Tocqueville, more explicitly than others, discerned this dual nature of democracy in modern times. He noted that Americans tended to justify their actions in terms of self-interest, even when their motivations were considerably more selfless than they admitted. He noted that modern democrats – captured by the influence of liberal and individualist philosophy and capable solely of expressing even their noblest actions in the cramped language of self-interest – often “would rather do more honor to their philosophy than to themselves” (2000 , v. 2, pt. 2, ch.8, 502). Yet he worried that actual motivations eventually would conform to the explicit language in which those motivations were framed and justified, eventually undermining the nobler motivations of the people in favor of their philosophic claims.
Still, Tocqueville also hoped that even such stated self-interest could be moderated through participation in democratic politics itself. He observed that citizens might understand their initial engagement in political activity as a means of advancing their apparent self-interest, but by means of the very interaction with other citizens, and by exposure to countervailing concerns, varying backgrounds, and alternative proposals, democratic politics itself leads to the possibility that each citizen’s “heart is enlarged” (2000 , v. 2, pt. 2, ch. 5, 490). Above all, democracy might flourish where there persists a commitment to cultivating “the arts of association”--those formal and informal political activities by which individuals are transformed into citizens and in virtue of which a conception of the common good could be achieved through the dynamic interaction among democratic citizens.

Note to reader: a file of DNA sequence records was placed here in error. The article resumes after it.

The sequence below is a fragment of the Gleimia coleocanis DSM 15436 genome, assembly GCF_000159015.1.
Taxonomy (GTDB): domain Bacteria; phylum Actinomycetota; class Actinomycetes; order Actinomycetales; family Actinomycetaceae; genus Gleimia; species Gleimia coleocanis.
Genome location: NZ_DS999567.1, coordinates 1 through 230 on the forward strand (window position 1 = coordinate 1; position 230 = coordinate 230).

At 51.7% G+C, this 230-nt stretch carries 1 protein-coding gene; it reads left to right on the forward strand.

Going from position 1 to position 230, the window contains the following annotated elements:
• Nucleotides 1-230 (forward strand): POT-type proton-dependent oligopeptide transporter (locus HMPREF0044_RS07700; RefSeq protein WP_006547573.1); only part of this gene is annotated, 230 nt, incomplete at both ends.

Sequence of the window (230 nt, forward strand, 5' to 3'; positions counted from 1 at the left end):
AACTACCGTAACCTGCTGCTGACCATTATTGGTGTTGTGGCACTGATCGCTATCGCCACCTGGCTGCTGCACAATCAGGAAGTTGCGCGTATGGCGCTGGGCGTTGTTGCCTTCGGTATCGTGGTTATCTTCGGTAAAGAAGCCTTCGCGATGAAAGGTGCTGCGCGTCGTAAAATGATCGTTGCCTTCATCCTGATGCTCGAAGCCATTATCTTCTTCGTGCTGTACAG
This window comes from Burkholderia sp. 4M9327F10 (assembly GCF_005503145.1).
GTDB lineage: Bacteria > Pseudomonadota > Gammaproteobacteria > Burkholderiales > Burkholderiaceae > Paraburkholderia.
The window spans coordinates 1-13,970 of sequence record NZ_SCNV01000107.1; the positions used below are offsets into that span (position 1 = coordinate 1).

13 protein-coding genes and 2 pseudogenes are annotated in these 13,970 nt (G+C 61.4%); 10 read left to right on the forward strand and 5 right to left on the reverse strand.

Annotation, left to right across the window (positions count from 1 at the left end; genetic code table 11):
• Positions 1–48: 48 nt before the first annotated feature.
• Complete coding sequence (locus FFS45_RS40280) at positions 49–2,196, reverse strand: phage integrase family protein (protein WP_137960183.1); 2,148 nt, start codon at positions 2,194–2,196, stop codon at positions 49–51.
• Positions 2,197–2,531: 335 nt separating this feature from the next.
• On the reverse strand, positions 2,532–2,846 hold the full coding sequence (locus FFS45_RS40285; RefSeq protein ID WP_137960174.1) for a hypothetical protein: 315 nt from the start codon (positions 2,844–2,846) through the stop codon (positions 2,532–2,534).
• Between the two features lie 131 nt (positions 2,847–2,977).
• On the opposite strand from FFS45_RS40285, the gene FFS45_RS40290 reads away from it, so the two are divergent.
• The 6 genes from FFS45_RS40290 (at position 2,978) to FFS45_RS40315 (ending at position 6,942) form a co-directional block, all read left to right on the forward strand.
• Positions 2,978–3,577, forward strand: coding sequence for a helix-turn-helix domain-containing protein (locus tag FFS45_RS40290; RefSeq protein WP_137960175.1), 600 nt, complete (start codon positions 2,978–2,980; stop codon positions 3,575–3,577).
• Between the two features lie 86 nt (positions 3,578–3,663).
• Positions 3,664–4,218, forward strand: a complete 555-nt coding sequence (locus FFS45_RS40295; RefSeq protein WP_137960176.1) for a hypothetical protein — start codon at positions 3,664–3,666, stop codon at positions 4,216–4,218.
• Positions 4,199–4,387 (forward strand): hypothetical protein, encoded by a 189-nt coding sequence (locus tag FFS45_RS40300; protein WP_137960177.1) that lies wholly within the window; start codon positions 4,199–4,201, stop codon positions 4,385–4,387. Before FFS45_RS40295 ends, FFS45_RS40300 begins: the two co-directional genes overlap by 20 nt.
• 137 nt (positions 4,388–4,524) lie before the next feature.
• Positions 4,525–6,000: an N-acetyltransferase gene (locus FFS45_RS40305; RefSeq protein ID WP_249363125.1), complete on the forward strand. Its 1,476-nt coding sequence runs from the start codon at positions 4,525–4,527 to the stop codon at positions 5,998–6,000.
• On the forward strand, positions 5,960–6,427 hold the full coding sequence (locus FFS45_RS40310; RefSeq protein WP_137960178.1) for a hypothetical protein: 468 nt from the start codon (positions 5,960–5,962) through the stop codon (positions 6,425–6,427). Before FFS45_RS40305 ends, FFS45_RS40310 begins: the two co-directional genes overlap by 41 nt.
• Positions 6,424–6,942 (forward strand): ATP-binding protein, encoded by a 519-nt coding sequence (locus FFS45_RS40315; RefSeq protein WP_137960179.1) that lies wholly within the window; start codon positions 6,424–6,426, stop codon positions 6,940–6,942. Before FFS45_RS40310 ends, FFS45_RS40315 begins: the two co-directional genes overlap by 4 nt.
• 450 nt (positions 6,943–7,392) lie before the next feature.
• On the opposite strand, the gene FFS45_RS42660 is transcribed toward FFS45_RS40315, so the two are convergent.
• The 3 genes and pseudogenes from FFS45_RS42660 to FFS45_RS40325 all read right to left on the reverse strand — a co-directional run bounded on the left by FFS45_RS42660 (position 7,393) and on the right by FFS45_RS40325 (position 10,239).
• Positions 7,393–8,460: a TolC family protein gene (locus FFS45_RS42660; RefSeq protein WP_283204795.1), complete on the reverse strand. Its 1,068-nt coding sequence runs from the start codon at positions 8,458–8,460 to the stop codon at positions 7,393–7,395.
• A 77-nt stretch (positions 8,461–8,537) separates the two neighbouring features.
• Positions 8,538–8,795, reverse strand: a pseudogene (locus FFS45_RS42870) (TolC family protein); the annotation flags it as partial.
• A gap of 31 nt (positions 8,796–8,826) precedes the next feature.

Tocqueville predicted the rise of “individualism” and the decline of active civil life. But more hopeful aspects of his analysis--a hopefulness that was momentarily justified in the civic response to the terrorist attacks--suggests that perhaps multiple forms of “democratization” are possible after all. Tocqueville maintained such hope in spite of the formidable paradox that exists at the core of modern democracy--that is, the embrace of modern forms of material progress and emphasis on economic freedom which make possible the liberation from the drudgery of “mere life” also simultaneously undermines our capacity to acknowledge a common civic purpose and shared fate. For even contemporary democratic faith rests most fundamentally on a belief in democracy’s potential and in the possibility of a political whole that transcends the many parts that comprise it. Like any faith, it offers grounds and inspires justification for greater humility--in this instance, for a form of civic humility that points to the fact that democracy is neither easy nor automatic, but rather requires extensive, even heroic civic commitments. While commentators from William James to Jean Bethke Elshtain have insisted that democracy is “on trial,” perhaps we do better instead to conceive democracy as a trial (James, 1897; Elshtain, 1995). According to its ancient conception, democracy’s trial takes the form of hard discipline. It involves the cultivation of civic capacities of rule and being ruled as well as the restraint of immediate self-interest. It requires the hard task of discerning a common purpose underlying our manifold interests. In its modern form, democracy’s trial inheres in a double temptation: the inclination to lose sight of democracy’s basic commitment to political self-rule, and its tendency to surrender wholly to its explicit foundation on self-interest. Because of its citizens increasing inability to resist these temptations, and the absence of statesmen and leaders who remind them of these ancient teachings, democracy is increasingly imperiled. By attending to the fragility of democracy in spite of its apparent powerful and reigning modern forms, we can again recognize democracy to be a shared civic project and an activity rather than a set of institutions, and thus carve out even a small space for the possibility of democratizations in these otherwise undemocratic times.